Viewing entries tagged
entrepreneurship

Insidious little voice

I’ve noticed that over the past few months, I’ve lost some steam when it comes to sharing my writing online.

After taking time for some good ‘ol fashioned introspection, I’ve realized that it’s probably because I’m afraid that I am no longer doing something worth hearing about.

I know deep down inside this isn’t necessarily true, but it’s still a valid concern nevertheless.

Back when I was freelancing full-time, I was doing something that was out of the ordinary.

Now that I’ve been working a 9-to-5 while also working for myself, I’m experiencing a relative amount of stability for the first time.

Because of this, a small part of my feels that my insight may not be as unique as it once was or that it’s not as valuable to others.

If I drown out all of the other noise, I know this is simply that insidious little voice inside my head.

Even though I’m no longer working for myself full-time, I’ve still created my own professional path and this is something I imagine others might find valuable.

The hardest part is breaking everything down in a way that makes sense and is interesting enough for others.

When it comes to creating something for someone else, quieting this voice is nearly impossible.

In fact, the more experience you gain, the quicker you realize it’s not about silencing this voice at all.

Being a professional means learning to ignore it while moving forward anyway.

All-in is all wrong

As someone who was recently on a panel that gave feedback to entrepreneurs, I was asked, “Why are entrepreneurs taking advice from full-time employees?”

The first thing that comes to mind when I hear this is the “all-or-nothing” mindset that continues to permeate entrepreneurship.

Sure, there is no shortage of stories that tout a “rags-to-riches” rise to success for entrepreneurs all over the world, but that is exactly what they are - stories.

Over the past decade of full-time freelancing and entrepreneurship, I learned that living life in the extremes is usually a dangerous place to operate. If you’re not prepared, it can be lonely, stressful, and even lead to harmful thoughts of self-worthlessness.

I’ve always been a trial-by-fire kind of person who does better when there isn’t a safety net, but I’ve gone all-in before and honestly, it doesn’t always have to be this way.

I’ve come to terms with the fact that there are countless ways to create your own path.

Going back to the above question, I truly believe that you can always learn something from the person in front of you, no matter how different they may appear to be.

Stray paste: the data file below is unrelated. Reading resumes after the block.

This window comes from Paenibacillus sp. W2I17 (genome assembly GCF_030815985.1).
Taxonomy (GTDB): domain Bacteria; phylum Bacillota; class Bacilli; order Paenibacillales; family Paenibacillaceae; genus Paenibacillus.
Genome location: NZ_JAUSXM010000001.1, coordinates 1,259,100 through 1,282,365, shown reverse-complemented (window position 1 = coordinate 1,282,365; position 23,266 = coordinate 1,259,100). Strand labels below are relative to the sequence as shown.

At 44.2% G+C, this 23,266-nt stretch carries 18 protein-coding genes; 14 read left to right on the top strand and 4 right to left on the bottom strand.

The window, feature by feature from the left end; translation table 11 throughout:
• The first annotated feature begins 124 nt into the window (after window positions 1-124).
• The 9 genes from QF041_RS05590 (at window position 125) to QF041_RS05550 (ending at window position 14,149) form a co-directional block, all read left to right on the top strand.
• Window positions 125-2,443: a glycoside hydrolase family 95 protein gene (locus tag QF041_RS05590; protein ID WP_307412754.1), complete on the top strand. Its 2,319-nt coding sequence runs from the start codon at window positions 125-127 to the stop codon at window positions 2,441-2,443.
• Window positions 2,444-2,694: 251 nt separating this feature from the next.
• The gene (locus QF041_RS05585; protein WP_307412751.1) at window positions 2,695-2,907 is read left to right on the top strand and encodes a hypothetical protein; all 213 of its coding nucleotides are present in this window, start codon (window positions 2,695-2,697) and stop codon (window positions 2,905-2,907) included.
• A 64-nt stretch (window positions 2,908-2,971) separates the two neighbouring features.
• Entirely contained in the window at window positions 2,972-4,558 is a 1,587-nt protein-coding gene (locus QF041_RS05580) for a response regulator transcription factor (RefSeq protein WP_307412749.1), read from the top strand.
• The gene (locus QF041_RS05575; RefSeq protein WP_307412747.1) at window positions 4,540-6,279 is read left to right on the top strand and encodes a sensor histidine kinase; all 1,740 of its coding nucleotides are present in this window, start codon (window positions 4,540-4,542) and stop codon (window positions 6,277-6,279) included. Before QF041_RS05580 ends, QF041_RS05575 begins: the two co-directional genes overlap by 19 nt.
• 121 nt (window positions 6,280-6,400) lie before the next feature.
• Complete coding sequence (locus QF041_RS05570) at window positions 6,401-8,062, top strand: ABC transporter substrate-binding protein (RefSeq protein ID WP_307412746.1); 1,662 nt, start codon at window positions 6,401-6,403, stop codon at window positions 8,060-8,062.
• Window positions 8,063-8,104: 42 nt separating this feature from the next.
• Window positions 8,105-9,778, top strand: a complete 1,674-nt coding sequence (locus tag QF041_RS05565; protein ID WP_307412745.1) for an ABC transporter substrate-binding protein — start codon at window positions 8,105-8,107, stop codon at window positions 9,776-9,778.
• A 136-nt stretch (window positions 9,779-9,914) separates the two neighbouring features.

Why are entrepreneurs taking advice from full-time employees? Because many employees have experience with budgets, timelines, product validation, scalable (and unscalable) business models, bringing products to market, and simply talking to other people.

Just because they choose to work for someone else doesn’t mean that they don’t have relative experience to share. In fact, they may have the missing piece to the puzzle you’re trying to solve as an entrepreneur.

The sooner we can dial down the extremism of entrepreneurship, the better off we’ll all be.

Organizing the chaos

I’ve learned over the years that organizing the chaos of everyday life is one of the hardest parts of being a functioning adult.

Whether you work for yourself or within a larger company, distilling conversations, meetings, and opportunities down into tangible action steps is an art that, unfortunately, isn’t taught in school.

We’re taught how to “think critically” about writing and literature, but not about how we turn long-term priorities into short-term steps.

That’s why if I could create the curriculum for one course taught all over the country, it would be “Organizing the Chaos 101.”

It would be an intro course that presents frameworks, tools, and resources for creating your own accountability system. It might even explore various people and how they approach accountability.

I’m not usually a fan of looking backwards, but I can’t even imagine how much more I would have accomplished by now if I had created my own task management process sooner.

At this point, I’ve meshed my personal and professional lives together by mapping out long-term priorities like getting married or writing a book and breaking them down into smaller, more actionable goals, like booking a venue or finishing the first draft one chapter at a time (all using one Trello board).

As always, I’m constantly tweaking and updating as I come across other processes that work.

How do you manage your long-term priorities and short-term goals? How long did it take to get to this point?

Altruism and profit

Last night, I had the opportunity to be a panelist at a pitching event where local entrepreneurs present their businesses and ask for feedback around one specific question.

When it came to the final pitch, an interesting conversation popped up.

The entrepreneur mentioned they were including an altruistic component to their business model and one of the other panelists responded by saying, “You can focus on being altruistic once you scale up. As a startup, you need to focus on making mountains and mountains of big, ugly money.”